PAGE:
After graduating college, Ryan began working for his idol, William O’Neil, and within four years became the youngest vice-president of the company, with responsibilities as a portfolio manager and as O’Neil’s direct assistant in stock selection for institutional clients. He also twice won the U.S. Investing Championship with triple-digit returns.

Ryan’s tips for traders:

  1. Essential reading on top of the list is O’Neil’s book, How to Make Money in Stocks (McGraw-Hill, New York, NY 1988). Another book that is must reading is How I Made Two Million Dollars in the Stock Market by Nicholas Darvas (Lyle Stuart, Inc., Secaucus, NJ, 1986). Another book I would recommend is Reminiscences of a Stock Operator by Edwin Lefevre. A good one on what to look for in individual stocks is Super Performance Stocks by Richard Love (Prentice Hall, Englewood Cliffs, NJ, 1977). The book has a great study on some of the greatest winners of all time. Another good one on picking stocks is Profile of a Growth Stock by Kermit Zieg and Susannah H. Zieg (Investor’s Intelligence, Larchmont, NY, 1972)
  2. Buy high and sell higher; avoid stocks under $10
  3. Never buy an overextended stock (a stock that is trading far above its most recent price base)
  4. As high as possible EPS-at least above 80, and preferably above 90
  5. The relative strength is very important (The relative strength ranks a stock’s price change relative to all other stocks surveyed) – At least above 80, and preferably above 90 – For example, Microsoft had a relative strength of 97 when it was at $50 a share. It eventually moved to $161. However, once the relative strength starts falling off, I usually get out of the stock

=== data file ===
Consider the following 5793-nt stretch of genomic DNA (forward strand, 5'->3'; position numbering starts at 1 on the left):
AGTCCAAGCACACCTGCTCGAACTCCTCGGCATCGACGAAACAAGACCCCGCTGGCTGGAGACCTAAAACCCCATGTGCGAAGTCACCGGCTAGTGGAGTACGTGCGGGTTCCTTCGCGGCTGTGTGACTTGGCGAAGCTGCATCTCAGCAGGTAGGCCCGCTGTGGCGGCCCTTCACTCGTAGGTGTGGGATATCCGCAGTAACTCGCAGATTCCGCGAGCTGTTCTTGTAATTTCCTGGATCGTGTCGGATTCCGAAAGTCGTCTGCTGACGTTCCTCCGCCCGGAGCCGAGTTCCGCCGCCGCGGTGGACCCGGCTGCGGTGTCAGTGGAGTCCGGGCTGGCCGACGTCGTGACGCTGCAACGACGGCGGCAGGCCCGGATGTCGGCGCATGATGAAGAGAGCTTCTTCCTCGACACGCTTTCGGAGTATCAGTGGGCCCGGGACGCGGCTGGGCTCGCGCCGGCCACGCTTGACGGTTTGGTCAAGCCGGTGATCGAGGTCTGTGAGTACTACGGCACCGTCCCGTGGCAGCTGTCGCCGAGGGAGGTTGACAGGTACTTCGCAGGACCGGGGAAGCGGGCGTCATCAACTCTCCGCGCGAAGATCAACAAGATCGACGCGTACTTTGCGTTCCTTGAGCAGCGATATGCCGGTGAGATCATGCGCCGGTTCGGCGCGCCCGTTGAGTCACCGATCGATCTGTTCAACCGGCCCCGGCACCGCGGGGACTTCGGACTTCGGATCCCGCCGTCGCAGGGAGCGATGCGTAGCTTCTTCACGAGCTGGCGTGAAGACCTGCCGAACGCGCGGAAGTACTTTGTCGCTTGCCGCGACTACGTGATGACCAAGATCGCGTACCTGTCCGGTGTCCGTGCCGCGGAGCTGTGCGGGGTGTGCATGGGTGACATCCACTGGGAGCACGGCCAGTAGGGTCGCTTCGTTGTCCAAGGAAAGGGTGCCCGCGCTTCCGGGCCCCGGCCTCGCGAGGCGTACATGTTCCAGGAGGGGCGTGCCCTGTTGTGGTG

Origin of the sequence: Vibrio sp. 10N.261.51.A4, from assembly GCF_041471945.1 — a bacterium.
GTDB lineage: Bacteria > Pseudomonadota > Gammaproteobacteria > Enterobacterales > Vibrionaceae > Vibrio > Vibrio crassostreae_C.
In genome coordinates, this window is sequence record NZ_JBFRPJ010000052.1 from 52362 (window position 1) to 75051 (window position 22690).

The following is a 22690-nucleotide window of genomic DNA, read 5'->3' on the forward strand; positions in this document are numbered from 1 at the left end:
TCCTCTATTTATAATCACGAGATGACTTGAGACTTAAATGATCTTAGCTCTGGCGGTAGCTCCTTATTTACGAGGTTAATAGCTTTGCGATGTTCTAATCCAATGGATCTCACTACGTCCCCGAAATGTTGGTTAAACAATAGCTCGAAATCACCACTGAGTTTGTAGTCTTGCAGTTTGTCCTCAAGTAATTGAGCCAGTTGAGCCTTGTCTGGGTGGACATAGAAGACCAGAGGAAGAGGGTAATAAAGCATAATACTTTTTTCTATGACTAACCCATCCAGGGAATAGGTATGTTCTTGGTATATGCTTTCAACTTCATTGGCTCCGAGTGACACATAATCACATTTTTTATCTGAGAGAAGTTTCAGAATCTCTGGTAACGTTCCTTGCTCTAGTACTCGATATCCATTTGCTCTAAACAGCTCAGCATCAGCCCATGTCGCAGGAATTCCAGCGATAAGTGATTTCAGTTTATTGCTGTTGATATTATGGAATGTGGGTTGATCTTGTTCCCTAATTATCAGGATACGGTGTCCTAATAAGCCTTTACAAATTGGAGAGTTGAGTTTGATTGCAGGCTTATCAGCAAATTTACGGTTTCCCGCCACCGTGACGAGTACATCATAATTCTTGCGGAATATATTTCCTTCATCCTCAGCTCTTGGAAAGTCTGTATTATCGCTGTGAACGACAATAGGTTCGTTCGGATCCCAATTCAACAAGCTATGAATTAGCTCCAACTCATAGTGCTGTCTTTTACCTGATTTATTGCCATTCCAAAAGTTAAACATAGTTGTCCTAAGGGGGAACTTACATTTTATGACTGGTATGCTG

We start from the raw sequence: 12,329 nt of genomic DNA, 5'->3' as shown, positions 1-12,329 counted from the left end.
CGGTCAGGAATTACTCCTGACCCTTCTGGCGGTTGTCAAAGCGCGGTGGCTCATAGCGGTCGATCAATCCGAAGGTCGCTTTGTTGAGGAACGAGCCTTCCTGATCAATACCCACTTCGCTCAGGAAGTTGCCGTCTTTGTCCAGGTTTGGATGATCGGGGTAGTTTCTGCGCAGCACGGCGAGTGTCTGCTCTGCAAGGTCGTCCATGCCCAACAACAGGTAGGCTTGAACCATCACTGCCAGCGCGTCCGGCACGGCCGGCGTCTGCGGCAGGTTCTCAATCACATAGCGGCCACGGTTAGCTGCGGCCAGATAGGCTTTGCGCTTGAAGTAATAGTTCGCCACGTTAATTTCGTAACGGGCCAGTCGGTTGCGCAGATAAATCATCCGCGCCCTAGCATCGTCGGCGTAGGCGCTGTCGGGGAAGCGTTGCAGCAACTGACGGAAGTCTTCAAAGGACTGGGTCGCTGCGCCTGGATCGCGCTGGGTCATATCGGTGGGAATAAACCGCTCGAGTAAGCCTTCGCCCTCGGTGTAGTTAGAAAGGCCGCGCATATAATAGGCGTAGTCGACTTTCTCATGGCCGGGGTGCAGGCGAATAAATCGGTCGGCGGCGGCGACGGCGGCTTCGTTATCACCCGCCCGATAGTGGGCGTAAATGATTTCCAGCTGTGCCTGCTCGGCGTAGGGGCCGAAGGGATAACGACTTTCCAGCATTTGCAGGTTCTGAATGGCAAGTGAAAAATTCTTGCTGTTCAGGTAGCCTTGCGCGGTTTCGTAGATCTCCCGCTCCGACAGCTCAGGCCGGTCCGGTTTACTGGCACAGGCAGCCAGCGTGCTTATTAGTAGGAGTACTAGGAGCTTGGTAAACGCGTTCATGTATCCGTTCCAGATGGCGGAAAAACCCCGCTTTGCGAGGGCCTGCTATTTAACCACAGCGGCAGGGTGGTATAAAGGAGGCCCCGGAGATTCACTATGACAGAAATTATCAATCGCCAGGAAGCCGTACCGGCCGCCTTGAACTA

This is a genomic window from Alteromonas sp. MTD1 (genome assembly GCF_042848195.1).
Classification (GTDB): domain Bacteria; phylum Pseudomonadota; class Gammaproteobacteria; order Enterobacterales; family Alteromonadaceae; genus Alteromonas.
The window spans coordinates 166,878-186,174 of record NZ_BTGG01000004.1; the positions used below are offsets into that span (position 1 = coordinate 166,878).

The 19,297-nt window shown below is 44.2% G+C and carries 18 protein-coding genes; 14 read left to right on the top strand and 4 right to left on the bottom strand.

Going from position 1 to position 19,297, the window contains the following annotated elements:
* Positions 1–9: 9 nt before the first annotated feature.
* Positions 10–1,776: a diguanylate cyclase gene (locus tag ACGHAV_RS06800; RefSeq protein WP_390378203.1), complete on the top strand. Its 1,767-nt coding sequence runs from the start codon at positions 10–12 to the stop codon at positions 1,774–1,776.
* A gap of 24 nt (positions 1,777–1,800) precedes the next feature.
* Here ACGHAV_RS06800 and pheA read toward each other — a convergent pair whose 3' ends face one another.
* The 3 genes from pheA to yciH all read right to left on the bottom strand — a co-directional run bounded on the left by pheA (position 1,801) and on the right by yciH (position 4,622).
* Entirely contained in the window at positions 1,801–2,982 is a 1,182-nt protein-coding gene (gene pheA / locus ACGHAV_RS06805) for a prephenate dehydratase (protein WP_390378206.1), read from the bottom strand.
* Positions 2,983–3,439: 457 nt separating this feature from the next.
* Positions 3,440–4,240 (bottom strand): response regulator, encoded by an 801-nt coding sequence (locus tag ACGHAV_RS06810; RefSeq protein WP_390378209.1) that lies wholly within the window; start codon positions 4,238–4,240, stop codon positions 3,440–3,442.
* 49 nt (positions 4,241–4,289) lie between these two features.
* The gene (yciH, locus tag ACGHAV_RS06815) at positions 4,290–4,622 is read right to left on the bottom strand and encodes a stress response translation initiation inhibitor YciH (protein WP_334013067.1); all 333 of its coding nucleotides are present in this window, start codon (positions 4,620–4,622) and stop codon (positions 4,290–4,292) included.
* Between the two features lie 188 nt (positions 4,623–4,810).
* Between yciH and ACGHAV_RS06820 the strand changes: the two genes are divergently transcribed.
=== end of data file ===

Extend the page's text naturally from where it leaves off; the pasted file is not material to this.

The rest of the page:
6. The maximum loss I allow is 7 percent, and usually I am out of a losing stock a lot quicker. A rigid stop-loss rule is an essential ingredient to the trading approach of many successful traders
  7. I usually hold my big winners for about six to twelve months, stocks that aren’t that strong about three months, and my losers less than two week
  8. Maintain a trader’s diary; every time you buy or sell, record it with the reasoning for your decision so that you remember the characteristics of winning stocks and avoid repeating trading mistakes
  9. The best trades are winners from the start. Having a profit on the first day is one of the best indicators that you are going to make money on the trade
  10. Learn from your mistakes. That is the only way to become a successful trader.


Marty Schwartz – Champion Trader

Martin S. Schwartz (Buzzy, born 23 March, 1945) is a Wall Street trader who made his fortune successfully trading stocks, futures and options. He received national attention when he won the U.S. Investing Championship in 1984. Schwartz is the author of Pit Bull: Lessons from Wall Street’s Champion Day Trader.

Schwartz’s tips for traders:

  1. Try not to go against the moving averages; it is self-destructive
  2. After a successful period, take a day off (Schwartz believes it is difficult to sustain excellent trading for more than two weeks at a time).
  3. After a strong run of profits, play smaller rather than larger (Schwartz biggest losses have always followed his largest profits).
  4. Bottom fishing is one of the most expensive forms of gambling.
  5. Before taking a position, always know the amount you are willing to lose (Schwartz refers to it as you “uncle point”).
  6. Work, work, and more work
  7. The most important thing is money management
  8. Learn to take losses. The most important thing in making money is not letting your losses get out of hand
  9. Don’t increase your position size until you have doubled or tripled your capital. Most people make the mistake of increasing their bets as soon as they start making money. That is a quick way to get wiped out.


Part III-A Little Bit of Everything Mostly Stocks 

James B. Rogers, Jr. – Buying Value and Selling Hysteria